Income-Related Benefits

If the Social Security Administration (SSA) considers you a “high-income beneficiary,” you’ll pay a surcharge known as the Income-Related Monthly Adjustment Amount (IRMAA). 

That’s right; many soon-to-be retirees may not realize they must pay more for Medicare Part B if their income exceeds a certain amount in a given year. 

Social Security Administration (SSA)

irmaa payments, pay irmaa, monthly premiums, following jointly income, medicare part b

Social Security has provided financial protection for our nation’s people for over 80 years. Chances are, you either receive SS benefits or know someone who does. With retirement, disability, and survivor benefits, SS is one of our nation’s most successful anti-poverty programs.

The SSA is passionate about supporting its customers by delivering financial support, providing superior customer service, and ensuring the safety and security of your information. (

How High is High-Income?  

The SSA uses five modified adjusted gross income (MAGI) tiers to determine your IRMAA. 

The first tier starts at a MAGI of more than $103,000 for single filers or more than $206,000 for those who are married and filing jointly (, 2024).  


How Can I Reduce My IRMAA? 

irmaa decision, irmaa based, federal medicare program

With exceptions for “life-changing” events such as a divorce or a spouse’s death, you can only reduce your IRMAA by lowering your income or through careful financial planning. 

Even if your income is below the first MAGI tier, without proper planning, you may have to pay an IRMAA because of a one-time event.  

Some common situations that can bump up your income include: 

  • Selling a home 
  • Taking a required minimum distribution (RMD) 
  • Converting traditional IRA assets to a Roth IRA 
  • Realizing a large investment or capital gain 
  • Winning the lottery (yes, it’s true!) 

The good news is that if your income decreases, so will your IRMAA, albeit with a two-year delay. 

Read more: Medicare IRMAA Appeals.

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Three Strategies for Reducing Your IRMAA 

Josh Millard from Millard Finanacil explains, ” It can be quite expensive, and the big downfall is that it is a two-year penalty. Here are the three strategies you should consider to reduce the penalties.”

  1. Roth IRA Conversions
  2. Health Savings Accounts
  3. Qualified Charitable Distributions


Roth IRA Conversions 

A large, one-time Roth IRA conversion will inflate your taxable income in a year. 

This doesn’t mean you should avoid Roth conversions altogether.  

You can avoid hitting the high-income threshold any year by making smaller incremental conversions over several years. 

Roth IRA

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Roth IRAs have many benefits and are not just for avoiding IRMAA surcharges. Withdrawals from Roth IRAs aren’t taxable, and there are no distribution requirements.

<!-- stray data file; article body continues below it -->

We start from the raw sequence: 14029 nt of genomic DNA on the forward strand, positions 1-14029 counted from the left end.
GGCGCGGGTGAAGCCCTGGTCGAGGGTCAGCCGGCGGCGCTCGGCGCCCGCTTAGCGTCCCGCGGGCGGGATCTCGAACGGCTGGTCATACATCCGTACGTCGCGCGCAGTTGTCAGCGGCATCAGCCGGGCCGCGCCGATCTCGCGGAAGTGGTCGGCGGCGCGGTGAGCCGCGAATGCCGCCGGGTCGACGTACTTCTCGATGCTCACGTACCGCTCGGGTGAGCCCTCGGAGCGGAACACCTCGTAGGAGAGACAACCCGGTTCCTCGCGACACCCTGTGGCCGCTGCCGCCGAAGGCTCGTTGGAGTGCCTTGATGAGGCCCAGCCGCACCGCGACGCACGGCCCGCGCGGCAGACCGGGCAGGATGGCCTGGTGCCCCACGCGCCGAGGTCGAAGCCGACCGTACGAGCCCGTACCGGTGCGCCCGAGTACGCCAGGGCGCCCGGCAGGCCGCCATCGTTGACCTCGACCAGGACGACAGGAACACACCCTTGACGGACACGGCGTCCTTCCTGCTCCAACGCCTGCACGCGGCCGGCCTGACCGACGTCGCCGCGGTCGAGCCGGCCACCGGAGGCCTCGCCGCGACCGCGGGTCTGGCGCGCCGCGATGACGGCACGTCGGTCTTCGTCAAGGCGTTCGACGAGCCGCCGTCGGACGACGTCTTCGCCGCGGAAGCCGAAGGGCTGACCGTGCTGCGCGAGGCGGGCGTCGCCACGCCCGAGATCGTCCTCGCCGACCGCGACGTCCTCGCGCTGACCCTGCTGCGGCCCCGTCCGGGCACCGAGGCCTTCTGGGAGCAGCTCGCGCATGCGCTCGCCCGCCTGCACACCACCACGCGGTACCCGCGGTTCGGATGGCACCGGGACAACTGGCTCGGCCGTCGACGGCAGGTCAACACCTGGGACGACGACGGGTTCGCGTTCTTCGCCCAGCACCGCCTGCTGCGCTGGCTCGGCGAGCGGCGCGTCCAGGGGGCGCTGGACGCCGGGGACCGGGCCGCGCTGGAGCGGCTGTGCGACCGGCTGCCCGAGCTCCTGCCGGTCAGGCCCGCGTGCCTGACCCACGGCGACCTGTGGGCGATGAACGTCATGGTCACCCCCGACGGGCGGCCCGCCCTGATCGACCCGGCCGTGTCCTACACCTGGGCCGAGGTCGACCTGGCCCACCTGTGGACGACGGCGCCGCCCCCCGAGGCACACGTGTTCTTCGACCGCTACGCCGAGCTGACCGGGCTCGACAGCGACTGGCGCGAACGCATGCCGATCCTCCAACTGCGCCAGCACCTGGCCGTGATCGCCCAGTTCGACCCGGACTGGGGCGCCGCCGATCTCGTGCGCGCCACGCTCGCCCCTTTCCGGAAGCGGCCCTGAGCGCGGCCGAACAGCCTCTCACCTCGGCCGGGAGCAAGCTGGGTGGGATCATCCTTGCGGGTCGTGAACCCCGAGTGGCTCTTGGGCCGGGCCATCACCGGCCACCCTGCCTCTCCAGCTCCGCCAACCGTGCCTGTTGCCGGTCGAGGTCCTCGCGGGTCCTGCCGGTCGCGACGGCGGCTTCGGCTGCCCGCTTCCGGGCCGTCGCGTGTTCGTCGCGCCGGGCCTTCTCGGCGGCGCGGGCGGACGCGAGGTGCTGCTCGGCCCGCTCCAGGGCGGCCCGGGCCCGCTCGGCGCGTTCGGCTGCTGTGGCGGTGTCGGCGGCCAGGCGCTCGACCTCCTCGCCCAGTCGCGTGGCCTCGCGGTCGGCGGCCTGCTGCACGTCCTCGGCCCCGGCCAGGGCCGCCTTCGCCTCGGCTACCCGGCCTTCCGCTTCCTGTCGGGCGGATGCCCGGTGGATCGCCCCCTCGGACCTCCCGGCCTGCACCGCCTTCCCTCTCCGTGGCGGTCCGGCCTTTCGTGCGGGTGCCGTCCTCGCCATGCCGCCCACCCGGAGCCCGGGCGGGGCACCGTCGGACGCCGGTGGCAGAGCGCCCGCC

If you can convert your pretax assets to a Roth before age 72, you’ll never have to take a Required Minimum Distribution (RMD), and your income won’t spike because you had to. 

But what if you missed the boat on making smaller, incremental Roth conversions before (or right after) you retire?  

It would be best if you still considered making a one-time conversion.  

Remember that IRMAA is determined annually and that the calculation is based on your income from two years prior.  

Yes, you may have to pay an IRMAA two years after making that big Roth conversion, but you’ll never have to worry about it. 


Health Savings Accounts (HSAs) 

Younger workers with a high-deductible health plan can opt out of an HSA rather than contribute to an IRA. 

Contributions to an HSA are tax-deductible, their earnings grow tax-deferred, and withdrawals are tax-free if they cover IRS-qualified medical expenses.   

Because qualified withdrawals don’t affect adjusted gross income, they don’t impact your IRMAA calculations.


Qualified Charitable Distributions (QCDs) 

If you’re 70 ½ or older, you can make a Qualified Charitable Distribution (QCD) of up to $100,000 in a single tax year.  

The catch is that it must be made to a 501(c)(3) charity – not a private foundation or donor-advised fund. 

The QCD will satisfy your RMD; doing it properly won’t increase your adjusted gross income. 


Prepare in Advance with a Financial Plan 

With good financial planning, you can minimize your IRMAA and tax bill well in advance. You’ll also reduce financial anxiety and increase peace of mind. 

Get started today by requesting a no-cost, no-obligation consultation with one of our advisors. 

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Retirement Tips

Retirement Tips is an educational blog dedicated to helping workers and retirees become more knowledgeable about retirement and financial planning.

We want to help readers learn more about their retirement investing options, programs like Medicare and Social Security, and difficult-but-important topics like long-term care and estate planning.

Our goal is to help you make more informed decisions when it comes to your retirement and to make it easier for you to connect with an advisor in your area should you need professional financial advice.

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